News | July 01, 2009

Even High Doses of Gadolinium-Based Contrast Agents Doesn't Cause NSF

July 1, 2009 — High doses, gadolinium-based MRI contrast agents alone are not sufficient to cause nephrogenic systemic fibrosis (NSF) in patients with kidney problems, according to a study performed at the Mayo Clinic Florida, Jacksonville, Fla.

Contrary to other research indicating NSF is caused by gadolinium-based contrast agents that are commonly used today during MR procedures, this new study, which is published in the June 2009 issue of the American Journal of Roentgenology, found contradicting evidence.

The study examined the records of 61 patients who had been given high doses — from two to 10 times the usual MRI dose. The patients were undergoing interventional procedures before there were any reports linking gadolinium to NSF. Just one of these patients, a 58-year-old diabetic man with end-stage kidney disease and significant blood vessel blockages, developed NSF.

The researchers concluded: “Although gadolinium exposure appears to be a necessary precondition for NSF, gadolinium-based contrast agents alone are not sufficient to cause the disorder, even in very high doses. Clinically relevant nephrotoxicity of gadolinium-based contrast agents was not found.”

 

Related Gadolinium Safety Concern Articles

Gadolinium May Remain in Brain after Contrast MRI

MRIs During Pregnancy Are Safe, But Gadolinium Scans May Increase Risk to Fetus

ACR Manual on Contrast Media Addresses FDA Gadolinium Safety Concerns

Study Finds No Association Between Gadolinium Contrast and Nervous System Disorder

 

For more information: www.ajronline.org

Related Content

Philips Introduces Technology Maximizer Program for Imaging Equipment Upgrades
Technology | Imaging | January 17, 2018
January 17, 2018 — Philips recently announced the launch of Technology Maximizer, a cross-modality program designed t
Russian Team Developing New Technology to Significantly Reduce MRI Research Costs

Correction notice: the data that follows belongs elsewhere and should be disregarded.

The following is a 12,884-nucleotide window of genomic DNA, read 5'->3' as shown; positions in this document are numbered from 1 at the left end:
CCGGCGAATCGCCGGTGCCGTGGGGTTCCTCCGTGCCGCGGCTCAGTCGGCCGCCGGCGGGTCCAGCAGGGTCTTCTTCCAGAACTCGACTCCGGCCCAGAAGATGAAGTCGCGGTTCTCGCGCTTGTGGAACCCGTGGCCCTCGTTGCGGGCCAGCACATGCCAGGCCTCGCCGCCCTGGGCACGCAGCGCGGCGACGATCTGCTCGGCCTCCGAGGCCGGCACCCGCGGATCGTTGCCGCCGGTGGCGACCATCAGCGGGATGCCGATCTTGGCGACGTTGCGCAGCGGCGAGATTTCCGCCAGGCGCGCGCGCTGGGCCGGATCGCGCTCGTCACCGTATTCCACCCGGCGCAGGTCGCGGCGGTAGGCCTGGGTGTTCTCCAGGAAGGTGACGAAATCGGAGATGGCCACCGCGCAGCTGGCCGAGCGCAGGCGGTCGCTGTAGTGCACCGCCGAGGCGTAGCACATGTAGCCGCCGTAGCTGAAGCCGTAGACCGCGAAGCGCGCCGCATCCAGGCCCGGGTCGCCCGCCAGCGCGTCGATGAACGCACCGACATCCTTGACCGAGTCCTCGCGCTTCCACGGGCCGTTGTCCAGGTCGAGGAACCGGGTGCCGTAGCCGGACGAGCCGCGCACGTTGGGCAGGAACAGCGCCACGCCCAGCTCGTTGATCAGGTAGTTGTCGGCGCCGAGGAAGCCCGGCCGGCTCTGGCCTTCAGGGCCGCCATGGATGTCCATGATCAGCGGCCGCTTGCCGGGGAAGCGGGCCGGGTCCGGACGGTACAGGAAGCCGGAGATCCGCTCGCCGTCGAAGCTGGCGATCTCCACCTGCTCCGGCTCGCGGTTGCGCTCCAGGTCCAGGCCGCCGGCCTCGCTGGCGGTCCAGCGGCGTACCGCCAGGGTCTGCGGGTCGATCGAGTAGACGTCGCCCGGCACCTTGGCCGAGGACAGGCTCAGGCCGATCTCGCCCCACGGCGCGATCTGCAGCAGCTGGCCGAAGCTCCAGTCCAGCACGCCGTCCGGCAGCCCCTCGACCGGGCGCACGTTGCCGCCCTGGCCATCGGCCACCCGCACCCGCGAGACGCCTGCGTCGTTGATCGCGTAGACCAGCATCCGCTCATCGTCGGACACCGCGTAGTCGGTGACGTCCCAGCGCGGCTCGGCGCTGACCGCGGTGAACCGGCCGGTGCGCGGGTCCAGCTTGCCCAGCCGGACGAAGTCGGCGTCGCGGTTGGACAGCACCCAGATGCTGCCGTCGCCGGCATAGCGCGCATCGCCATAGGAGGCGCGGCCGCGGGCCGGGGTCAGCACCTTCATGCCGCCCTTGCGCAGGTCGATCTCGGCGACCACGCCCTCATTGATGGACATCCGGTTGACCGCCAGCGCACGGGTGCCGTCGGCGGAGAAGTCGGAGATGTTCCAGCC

News | Magnetic Resonance Imaging (MRI) | January 16, 2018
January 16, 2018 — Researchers from the NUST MISIS Engineering Center for Industrial Technologies in Russia have deve
Smartphone Addiction Creates Imbalance in Brain
News | Mobile Devices | January 11, 2018
Researchers have found an imbalance in the brain chemistry of young people addicted to smartphones and the internet,...
Emergency Radiologists See Inner Toll of Opioid Use Disorders

Rates of Imaging Positivity for IV-SUDs Complications. Image courtesy of Efren J. Flores, M.D.

News | Clinical Study | January 11, 2018
January 11, 2018 – Emergency radiologists are seeing a high prevalence of patients with complications related to opio
Study Finds No Evidence that Gadolinium Causes Neurologic Harm

MR images through, A, C, E, basal ganglia and, B, D, F, posterior fossa at level of dentate nucleus. Images are shown for, A, B, control group patient 4, and the, C, D, first and, E, F, last examinations performed in contrast group patient 13. Regions of interest used in quantification of signal intensity are shown as dashed lines for globus pallidus (green), thalamus (blue), dentate nucleus (yellow), and pons (red).

News | Contrast Media | January 11, 2018
January 11, 2018 — There is no evidence that accumulation in the brain of the element gadolinium speeds cognitive dec
Weight Loss Through Exercise Alone Does Not Protect Knees
News | Orthopedic Imaging | January 11, 2018
January 11, 2018 – Obese people who lose a substantial amount of weight can significantly slow down the degeneration
Neurofeedback Shows Promise in Treating Tinnitus

The standard approach to fMRI neurofeedback. Image courtesy of Matthew Sherwood, Ph.D.

News | Magnetic Resonance Imaging (MRI) | January 11, 2018
January 11, 2018 — Researchers using...
Male Triathletes May Be Putting Their Heart Health at Risk
News | Cardiac Imaging | January 09, 2018
Competitive male triathletes face a higher risk of a potentially harmful heart condition called myocardial fibrosis,...
State-of-the-Art MRI Technology Bypasses Need for Biopsy
News | Magnetic Resonance Imaging (MRI) | January 09, 2018
January 9, 2018 – The most common type of tumor found in the kidney is generally quite small (less than 1.5 in).
Overlay Init